[Survive & Thrive] Becoming a Korean
Being a naturalized Korean citizen comes in various forms, from marrying a local to having a special talentBy Yoon Min-sik
Published : Feb. 14, 2023 - 14:21
Survive & Thrive is a weekly series offering a guide to living in South Korea for those born outside of the country. – Ed.
According to the latest government data, there are 210,990 naturalized Koreans in South Korea, making up for roughly 0.4 percent of the population for the nation.
Each year, around 10,000 people become naturalized citizens, with recent figures being 11,752 in 2021, 13,400 in 2020 and 8,813 in 2019.
There are basically three types of naturalization: general, simple and special naturalization process. General naturalization, which requires a minimum five years of consecutive stay and a permanent address here, is the category most foreigners would fall into.
Simple and special processes are a shorter process allowed for those who meet certain criteria, such as blood or marriage ties to a Korean citizen.
For both general and simple naturalization, the law states that one must be a legal adult (aged 19 or older), have the ability to maintain a living and have knowledge of the Korean language, customs and culture. Having "good conduct" is also required.
The good conduct clause, although rarely brought up in the naturalization process, can make or break one’s chances at becoming a legal Korean citizen, as seen in the case of a Korean Canadian man whose request to obtain citizenship was thwarted in 2020 due to the Justice Ministry taking issues with his DUI charges.
Simple vs. special naturalization
Simple naturalization is what foreign spouses of Korean nationals would go through to gain citizenship here, but it also applies to those who have at least one parent who is a Korean national.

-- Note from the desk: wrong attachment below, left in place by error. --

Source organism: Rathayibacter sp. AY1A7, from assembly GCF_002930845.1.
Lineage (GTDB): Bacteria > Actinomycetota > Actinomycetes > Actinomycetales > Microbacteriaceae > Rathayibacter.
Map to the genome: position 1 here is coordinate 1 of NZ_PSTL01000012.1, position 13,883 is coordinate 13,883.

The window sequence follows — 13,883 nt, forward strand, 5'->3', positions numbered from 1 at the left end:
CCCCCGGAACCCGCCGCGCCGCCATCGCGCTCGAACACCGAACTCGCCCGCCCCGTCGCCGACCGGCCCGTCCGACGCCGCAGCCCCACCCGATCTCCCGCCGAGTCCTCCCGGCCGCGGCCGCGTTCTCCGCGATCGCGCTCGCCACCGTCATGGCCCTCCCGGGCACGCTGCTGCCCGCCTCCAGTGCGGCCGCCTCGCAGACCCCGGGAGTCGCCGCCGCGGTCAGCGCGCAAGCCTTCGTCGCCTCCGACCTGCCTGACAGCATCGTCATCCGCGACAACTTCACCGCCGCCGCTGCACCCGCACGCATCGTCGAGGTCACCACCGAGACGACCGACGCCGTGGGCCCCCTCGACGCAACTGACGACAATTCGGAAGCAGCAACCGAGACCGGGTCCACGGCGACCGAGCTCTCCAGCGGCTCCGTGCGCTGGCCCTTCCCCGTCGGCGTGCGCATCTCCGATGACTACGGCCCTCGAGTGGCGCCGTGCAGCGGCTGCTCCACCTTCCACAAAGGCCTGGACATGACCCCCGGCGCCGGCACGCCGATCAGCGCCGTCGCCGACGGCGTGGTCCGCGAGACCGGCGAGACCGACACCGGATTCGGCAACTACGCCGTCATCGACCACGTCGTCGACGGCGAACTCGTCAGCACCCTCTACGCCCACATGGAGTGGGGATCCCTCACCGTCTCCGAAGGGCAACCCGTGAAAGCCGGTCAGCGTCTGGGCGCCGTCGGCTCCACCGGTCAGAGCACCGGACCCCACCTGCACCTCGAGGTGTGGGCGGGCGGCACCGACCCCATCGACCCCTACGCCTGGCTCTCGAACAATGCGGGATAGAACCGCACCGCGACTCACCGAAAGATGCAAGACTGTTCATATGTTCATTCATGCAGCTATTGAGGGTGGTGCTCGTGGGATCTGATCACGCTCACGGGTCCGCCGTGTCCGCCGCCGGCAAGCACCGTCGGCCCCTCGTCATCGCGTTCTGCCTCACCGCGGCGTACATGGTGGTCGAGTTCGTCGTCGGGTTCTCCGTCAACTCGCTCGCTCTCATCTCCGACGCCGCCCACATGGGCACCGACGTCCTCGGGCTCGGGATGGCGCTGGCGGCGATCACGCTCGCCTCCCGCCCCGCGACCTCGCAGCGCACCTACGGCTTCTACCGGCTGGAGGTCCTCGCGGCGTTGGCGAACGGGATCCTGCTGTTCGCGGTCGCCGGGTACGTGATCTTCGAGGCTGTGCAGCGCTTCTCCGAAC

Special naturalization does not have a mandated residency period, but has other requirements such as having special skills or being of Korean heritage.
The latter is related to the South Korean nationality law, which is basically based on bloodlines. Anyone born of a South Korean mother or father is automatically granted citizenship at birth. Those who were born to a Korean national but have for some reason lost Korean nationality can apply for the special process, as they are technically reinstating their nationality.
While both simple and special naturalization have a clause related to the nationality of the applicant's parent, the difference between the two is the former is required to have at least parent who had been a South Korean national, while the latter requires one to have a parent who is currently of South Korean nationality.
Other people able to go through the special naturalization process are those who have or are expected to contribute greatly to South Korea's national interest through one's exceptional ability, who are referred to deliberation by the Nationality Deliberation Committee and the Ministry of Justice.
One such case is American-born Ra Guna -- born Ricardo Ratliffe -- a crucial player on the men’s national basketball team who gained dual citizenship through the special nationalization process.
The subsequent segments of the series will delve deeper into the details of naturalization, from specific cases, the biggest hurdles, and complications related to those not entitled to Korean “blood rights” stipulated by the law.
For full requirements and documents related to naturalization processes, one can look up related information on the government-run websites Easy to Find, Practical Law and Hi Korea.
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